The in-flight video is for the safety explanation aboard Air New Zealand flights, and...well, let's just say as a reminder that New Zealand is where they filmed The Lord of the Rings and The Hobbit trilogies. And we'll leave it at that, and let your imaginations take over..
There are twists and turns here, and a lot of tongue-in-cheek fun, and some surprises. And further, when is the last time you ever saw credits at the end of an in-flight safety video?
As a safety video, I'm going to guess that patrons aren't going to be paying the closest attention to what's being told them, which probably isn't ideal. On the other hand, a) most people by now have a pretty good idea of the safety procedures on an airplane, b) in some ways, people are going to watch this much closer than the regular in-flight safety videos they zone out of, and c) this is going to be see FAR more by people who are not on an airplane, so there's no risk of going down in the water.
Which brings up the other point.
Beyond being the Greatest (and Most Epic) In-Flight Safety Video Ever, this is also a brilliant promotional video for the next film in The Hobbit series. If I had the opportunity to bet all my cash money, it will go viral around the world, if it hasn't already. However much it cost, there will be no need to buy TV air-time (which is so expensive), and you wouldn't anyway, since it's 4-1/2 minutes long. Maybe they'll cut down a 30-second version, but it's really not necessary, and it won't do it justice.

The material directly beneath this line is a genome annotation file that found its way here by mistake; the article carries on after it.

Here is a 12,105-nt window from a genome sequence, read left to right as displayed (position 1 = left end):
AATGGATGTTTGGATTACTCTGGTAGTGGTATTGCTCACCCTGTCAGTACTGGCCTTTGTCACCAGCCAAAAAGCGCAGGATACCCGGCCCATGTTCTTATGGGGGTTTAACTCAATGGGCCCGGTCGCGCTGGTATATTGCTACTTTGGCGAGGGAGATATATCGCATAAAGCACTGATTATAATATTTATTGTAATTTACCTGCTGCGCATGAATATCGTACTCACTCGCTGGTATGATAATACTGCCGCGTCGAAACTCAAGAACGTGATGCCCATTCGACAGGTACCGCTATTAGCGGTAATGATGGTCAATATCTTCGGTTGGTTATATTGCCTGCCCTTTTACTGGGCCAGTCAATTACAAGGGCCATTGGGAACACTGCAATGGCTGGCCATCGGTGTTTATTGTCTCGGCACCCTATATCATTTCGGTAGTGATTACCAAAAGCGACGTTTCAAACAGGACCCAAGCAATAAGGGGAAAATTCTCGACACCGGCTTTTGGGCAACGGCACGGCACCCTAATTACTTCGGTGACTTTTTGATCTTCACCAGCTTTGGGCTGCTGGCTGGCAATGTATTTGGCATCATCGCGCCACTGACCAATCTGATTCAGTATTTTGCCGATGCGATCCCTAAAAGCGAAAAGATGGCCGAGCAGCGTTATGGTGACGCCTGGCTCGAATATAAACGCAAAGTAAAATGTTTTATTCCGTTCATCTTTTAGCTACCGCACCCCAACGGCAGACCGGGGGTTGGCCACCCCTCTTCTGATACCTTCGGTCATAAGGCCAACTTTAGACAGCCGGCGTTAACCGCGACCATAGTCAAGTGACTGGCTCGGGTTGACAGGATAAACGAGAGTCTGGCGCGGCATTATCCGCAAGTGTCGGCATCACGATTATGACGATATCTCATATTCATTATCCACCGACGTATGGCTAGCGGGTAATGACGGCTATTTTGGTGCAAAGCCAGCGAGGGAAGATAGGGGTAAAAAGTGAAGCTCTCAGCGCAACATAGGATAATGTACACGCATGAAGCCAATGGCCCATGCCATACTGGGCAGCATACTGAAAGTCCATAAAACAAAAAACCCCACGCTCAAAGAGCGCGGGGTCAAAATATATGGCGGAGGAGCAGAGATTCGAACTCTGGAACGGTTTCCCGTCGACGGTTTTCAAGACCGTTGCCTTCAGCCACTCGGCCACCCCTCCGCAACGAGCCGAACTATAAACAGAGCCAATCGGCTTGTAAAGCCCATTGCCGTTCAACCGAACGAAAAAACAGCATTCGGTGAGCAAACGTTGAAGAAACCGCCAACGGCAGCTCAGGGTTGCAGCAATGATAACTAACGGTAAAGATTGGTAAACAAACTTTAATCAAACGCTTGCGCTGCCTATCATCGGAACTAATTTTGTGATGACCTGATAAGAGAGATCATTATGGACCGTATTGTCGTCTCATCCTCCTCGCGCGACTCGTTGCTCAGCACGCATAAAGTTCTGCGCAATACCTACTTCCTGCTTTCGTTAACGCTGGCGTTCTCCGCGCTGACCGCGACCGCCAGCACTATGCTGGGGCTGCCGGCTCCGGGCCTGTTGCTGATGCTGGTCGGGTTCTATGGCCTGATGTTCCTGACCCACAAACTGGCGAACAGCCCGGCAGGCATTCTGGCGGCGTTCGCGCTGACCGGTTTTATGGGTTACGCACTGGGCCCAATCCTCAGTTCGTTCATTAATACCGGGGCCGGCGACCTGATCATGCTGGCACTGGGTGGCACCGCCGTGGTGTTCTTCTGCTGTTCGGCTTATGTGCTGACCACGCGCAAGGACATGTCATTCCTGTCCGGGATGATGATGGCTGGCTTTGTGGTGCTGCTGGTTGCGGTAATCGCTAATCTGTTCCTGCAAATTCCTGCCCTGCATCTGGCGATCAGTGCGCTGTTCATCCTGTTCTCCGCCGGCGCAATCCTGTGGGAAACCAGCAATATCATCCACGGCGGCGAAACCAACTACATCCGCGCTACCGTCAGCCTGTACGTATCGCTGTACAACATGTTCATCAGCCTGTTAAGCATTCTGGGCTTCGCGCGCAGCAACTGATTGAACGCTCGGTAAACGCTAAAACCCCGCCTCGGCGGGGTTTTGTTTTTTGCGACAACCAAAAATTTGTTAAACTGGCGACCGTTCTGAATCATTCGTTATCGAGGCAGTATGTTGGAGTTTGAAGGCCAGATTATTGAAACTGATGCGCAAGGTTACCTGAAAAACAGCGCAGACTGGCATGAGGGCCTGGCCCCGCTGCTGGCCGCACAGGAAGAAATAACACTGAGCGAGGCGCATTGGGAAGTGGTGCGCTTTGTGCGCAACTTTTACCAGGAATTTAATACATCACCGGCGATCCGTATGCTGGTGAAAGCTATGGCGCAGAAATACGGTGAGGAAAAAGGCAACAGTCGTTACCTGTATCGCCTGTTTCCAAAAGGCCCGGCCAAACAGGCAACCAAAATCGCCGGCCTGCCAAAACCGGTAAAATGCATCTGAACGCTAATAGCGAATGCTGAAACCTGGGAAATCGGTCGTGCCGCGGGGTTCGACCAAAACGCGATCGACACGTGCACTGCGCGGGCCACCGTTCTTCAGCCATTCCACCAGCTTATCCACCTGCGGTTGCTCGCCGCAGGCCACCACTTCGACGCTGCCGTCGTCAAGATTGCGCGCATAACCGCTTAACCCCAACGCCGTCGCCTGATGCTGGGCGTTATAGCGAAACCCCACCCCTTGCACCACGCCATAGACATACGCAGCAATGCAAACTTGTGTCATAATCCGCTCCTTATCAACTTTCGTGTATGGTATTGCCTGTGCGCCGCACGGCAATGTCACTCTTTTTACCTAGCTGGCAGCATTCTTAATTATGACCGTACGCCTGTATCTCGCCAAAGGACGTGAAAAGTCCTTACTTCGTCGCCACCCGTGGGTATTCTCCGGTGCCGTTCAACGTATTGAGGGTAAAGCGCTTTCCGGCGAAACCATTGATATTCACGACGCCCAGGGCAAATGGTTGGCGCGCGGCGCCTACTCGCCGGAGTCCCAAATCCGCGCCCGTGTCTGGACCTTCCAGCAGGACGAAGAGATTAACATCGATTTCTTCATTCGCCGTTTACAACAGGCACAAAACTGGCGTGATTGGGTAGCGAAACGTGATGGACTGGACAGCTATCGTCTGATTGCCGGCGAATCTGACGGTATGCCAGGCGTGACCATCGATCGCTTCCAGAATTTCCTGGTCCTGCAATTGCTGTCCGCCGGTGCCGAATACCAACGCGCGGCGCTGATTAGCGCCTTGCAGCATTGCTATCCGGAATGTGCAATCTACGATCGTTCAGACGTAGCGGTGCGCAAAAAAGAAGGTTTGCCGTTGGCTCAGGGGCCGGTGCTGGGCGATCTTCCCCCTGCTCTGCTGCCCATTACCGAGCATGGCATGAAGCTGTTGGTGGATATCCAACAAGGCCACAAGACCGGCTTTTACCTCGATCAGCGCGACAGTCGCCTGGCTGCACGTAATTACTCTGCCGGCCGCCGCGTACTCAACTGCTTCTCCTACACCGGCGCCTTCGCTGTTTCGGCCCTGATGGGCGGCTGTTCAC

This is so wonderful and so smart. Just a brilliant idea, and whoever came up with the idea deserves a major promotion and bonus, and hats off to all the people on both sides of the aisle who approved doing it.
So, here, then is the most epic in-flight safety video ever made. Really.